Bell: Central to the work, and the title, is the metaphor of an island, which stands for the places where, and ways in which, we connect, create community, or find shelter, but also remain isolated. This idea has resonance for the closeted men who live in a society that is deeply homophobic, but also for the fictional woman. It’s also a more universal experience. Can you talk about the significance of the title?
Muellner: I wanted a title for this book that signaled melodrama—think Douglas Sirk’s films All That Heaven Allows (1955), Written on the Wind (1956)—filtered through the muffled cry of a frightened heart. Emotional realism, for this project, entails caveats and compromise, both of which are alien to melodrama. The figure of the island has been central to this project throughout. It is, as you say, both a site of refuge and a place of entrapment. The island on which I photographed has served as a plantation-prison for slaves, a haven for their descendants, a hideout for European pirates and indigenous Caribs, a jail for Nicaraguan political prisoners, and a place for Western hippies to drop out. Exile and escape; imprisonment and safety. A more complicated dialectic than we might imagine.
The island is an isolated point from which the entire world can be imagined. Everything is out there, beyond the ocean horizon. The island is also the individual, home alone with her laptop.
Bell: From Moscow Plastic Arts to The Amnesia Pavilions, much of your work has looked at the former Soviet Union and Russia. You first visited in 1990 and 1992, and have returned numerous times over the years, often searching for friends, revisiting cities, and, in this latest book, meeting and interviewing men you befriended online. What about this region attracts you?
Muellner: The closest thing to a valid answer would be: an accident of history. When I first went to the then Soviet Union, in 1990, it was in the throes of dissolution, and I was a heedlessly open, American twenty-year-old with a rough command of Russian, traveling through newly-opened provincial cities. Everyone wanted to talk to me, and I wanted to talk to everyone. That first trip produced an intense relationship between me and that culture. Relationships compel, even as things fail, change, go dark, morph.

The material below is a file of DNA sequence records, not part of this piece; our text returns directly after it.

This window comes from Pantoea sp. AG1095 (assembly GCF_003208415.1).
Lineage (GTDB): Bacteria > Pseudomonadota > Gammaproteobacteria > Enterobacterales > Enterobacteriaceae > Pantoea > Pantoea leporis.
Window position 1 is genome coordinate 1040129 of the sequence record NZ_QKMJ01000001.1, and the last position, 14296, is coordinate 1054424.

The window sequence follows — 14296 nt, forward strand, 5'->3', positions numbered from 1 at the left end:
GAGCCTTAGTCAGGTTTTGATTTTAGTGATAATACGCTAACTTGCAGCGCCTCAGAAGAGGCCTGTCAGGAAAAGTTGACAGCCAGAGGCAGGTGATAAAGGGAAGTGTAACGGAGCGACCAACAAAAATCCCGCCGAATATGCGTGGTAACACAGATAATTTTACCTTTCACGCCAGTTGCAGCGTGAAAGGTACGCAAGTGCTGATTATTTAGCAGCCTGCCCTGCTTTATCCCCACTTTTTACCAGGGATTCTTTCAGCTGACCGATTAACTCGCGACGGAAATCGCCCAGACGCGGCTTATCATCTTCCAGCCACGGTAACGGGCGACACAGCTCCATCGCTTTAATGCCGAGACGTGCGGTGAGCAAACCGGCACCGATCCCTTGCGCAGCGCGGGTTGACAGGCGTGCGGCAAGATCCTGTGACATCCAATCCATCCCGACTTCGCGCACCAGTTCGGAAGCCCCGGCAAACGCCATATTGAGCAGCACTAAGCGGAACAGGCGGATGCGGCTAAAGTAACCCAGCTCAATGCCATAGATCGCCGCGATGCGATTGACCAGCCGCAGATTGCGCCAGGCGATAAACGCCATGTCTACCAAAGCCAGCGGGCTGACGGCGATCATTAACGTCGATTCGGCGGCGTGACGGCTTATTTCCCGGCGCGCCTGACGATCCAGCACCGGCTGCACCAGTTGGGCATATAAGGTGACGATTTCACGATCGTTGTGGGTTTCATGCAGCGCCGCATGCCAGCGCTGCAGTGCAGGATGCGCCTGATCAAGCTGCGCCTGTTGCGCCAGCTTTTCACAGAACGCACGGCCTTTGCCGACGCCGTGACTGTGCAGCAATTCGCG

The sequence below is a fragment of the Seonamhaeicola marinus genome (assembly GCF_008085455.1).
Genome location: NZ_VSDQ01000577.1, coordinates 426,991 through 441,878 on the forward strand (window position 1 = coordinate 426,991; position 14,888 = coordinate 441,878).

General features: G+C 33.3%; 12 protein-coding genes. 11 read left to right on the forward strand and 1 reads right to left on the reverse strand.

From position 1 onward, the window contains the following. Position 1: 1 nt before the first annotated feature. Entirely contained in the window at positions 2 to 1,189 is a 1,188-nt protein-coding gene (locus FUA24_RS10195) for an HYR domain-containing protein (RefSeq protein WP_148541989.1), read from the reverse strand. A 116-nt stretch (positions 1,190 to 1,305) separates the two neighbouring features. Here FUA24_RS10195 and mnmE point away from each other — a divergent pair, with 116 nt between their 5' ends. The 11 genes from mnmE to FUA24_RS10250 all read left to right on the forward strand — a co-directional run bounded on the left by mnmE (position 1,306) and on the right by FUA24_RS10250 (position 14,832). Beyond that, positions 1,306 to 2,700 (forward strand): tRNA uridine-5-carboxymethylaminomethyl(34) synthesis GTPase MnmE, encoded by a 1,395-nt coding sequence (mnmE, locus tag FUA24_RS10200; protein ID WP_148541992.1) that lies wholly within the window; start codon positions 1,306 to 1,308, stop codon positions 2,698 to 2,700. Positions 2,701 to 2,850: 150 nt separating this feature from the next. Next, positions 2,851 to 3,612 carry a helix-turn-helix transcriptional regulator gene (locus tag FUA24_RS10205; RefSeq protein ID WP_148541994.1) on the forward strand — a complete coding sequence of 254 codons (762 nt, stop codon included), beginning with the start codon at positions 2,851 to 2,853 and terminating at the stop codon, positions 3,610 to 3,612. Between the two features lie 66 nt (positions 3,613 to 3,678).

Traveling to Russia always forces me to put my own brutal, angry, beautiful, benighted country in relief. The two nations represent two synthetic, conceptual ideas of identity, and all the wild distortions those fantastical nationhoods entail. Both identities have always been outrageous fictions, forced into reality through violence and projective imagination. That’s the fascination, for me, of current US–Russia relations: seeing both countries project onto each other again, and seeing how these projections create policies, actions, and chaos around the globe.
Bell: As much as the work speaks about the lives of others and addresses a specific place, it’s also intensely personal. You never disappear as narrator, journalist, or artist. While all work is autobiographical, your use of text foregrounds this quality, and places you in a central and, often, autobiographical or confessional role. Was this a position you assumed easily, or is it one that arose naturally out of your desire to merge image and text?
Muellner: Your question reveals something obvious that I’ve never articulated to myself as such: I am drawn to using language because it allows for a kind of autobiography—a directly personal expression that is not available in my image-making, at least not in the same way.
Looking compulsively at Nan Goldin’s The Ballad of Sexual Dependency (1986) when I was nineteen electrified me. I was so gripped by that expression of erotic, frank, immediate visual intimacy. But I also learned, eventually, that I was nothing like that. My version of the personal, of processing intimacy, includes the awareness of doubts, paradoxes, and distancing effects. I am a middle child, prone to serially forgetting and re-learning that I have a body; born into the poetics of ambivalence . . . and language allows me to leverage that.
Counterintuitively, I think I found my way to a personal voice through anthropology. When I was in college, on the cusp of the ’90s, the field was in a state of paralyzed doubt, fueled by postcolonial critique. The necessary questioning of an outsider’s right or ability to assert any authoritative truth about another culture had brought it to that point. But unlike my despondent anthropologist classmates, I realized, as an aspiring artist, that framing my interest within the distortions of my limited perspective allowed for a different kind of insight, a relational discovery grounded in autobiography. What I learned, to my great liberation, was: disclose your position, and make pictures from within the exposed frame of your own experience. The audience then has license to let you take them by the hand, with arrogance and humility, and lead them into your images. I use the personal in my work because, as you say, all work is already autobiography—because I am already there, holding the curtain.
Adam Bell is a photographer and writer based in New York.
In Most Tides an Island is published by Self Publish Be Happy Editions.